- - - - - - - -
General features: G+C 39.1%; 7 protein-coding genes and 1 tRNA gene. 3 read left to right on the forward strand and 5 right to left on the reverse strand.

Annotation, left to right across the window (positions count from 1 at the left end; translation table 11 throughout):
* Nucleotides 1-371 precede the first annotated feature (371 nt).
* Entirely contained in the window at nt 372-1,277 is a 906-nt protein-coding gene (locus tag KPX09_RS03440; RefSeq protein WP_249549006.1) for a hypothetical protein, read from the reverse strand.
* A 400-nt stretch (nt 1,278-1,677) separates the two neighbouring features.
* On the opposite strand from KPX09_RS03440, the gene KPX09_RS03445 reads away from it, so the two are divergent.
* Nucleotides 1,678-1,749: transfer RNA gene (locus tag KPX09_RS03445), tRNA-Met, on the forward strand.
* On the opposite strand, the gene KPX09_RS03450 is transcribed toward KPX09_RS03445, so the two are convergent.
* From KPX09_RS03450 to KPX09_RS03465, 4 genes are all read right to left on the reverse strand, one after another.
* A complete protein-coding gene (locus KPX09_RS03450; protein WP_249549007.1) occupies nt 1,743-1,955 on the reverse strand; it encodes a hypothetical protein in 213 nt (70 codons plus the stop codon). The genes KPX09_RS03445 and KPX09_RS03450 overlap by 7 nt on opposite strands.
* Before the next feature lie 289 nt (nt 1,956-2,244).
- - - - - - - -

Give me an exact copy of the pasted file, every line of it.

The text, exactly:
General features: G+C 39.1%; 7 protein-coding genes and 1 tRNA gene. 3 read left to right on the forward strand and 5 right to left on the reverse strand.

Annotation, left to right across the window (positions count from 1 at the left end; translation table 11 throughout):
* Nucleotides 1-371 precede the first annotated feature (371 nt).
* Entirely contained in the window at nt 372-1,277 is a 906-nt protein-coding gene (locus tag KPX09_RS03440; RefSeq protein WP_249549006.1) for a hypothetical protein, read from the reverse strand.
* A 400-nt stretch (nt 1,278-1,677) separates the two neighbouring features.
* On the opposite strand from KPX09_RS03440, the gene KPX09_RS03445 reads away from it, so the two are divergent.
* Nucleotides 1,678-1,749: transfer RNA gene (locus tag KPX09_RS03445), tRNA-Met, on the forward strand.
* On the opposite strand, the gene KPX09_RS03450 is transcribed toward KPX09_RS03445, so the two are convergent.
* From KPX09_RS03450 to KPX09_RS03465, 4 genes are all read right to left on the reverse strand, one after another.
* A complete protein-coding gene (locus KPX09_RS03450; protein WP_249549007.1) occupies nt 1,743-1,955 on the reverse strand; it encodes a hypothetical protein in 213 nt (70 codons plus the stop codon). The genes KPX09_RS03445 and KPX09_RS03450 overlap by 7 nt on opposite strands.
* Before the next feature lie 289 nt (nt 1,956-2,244).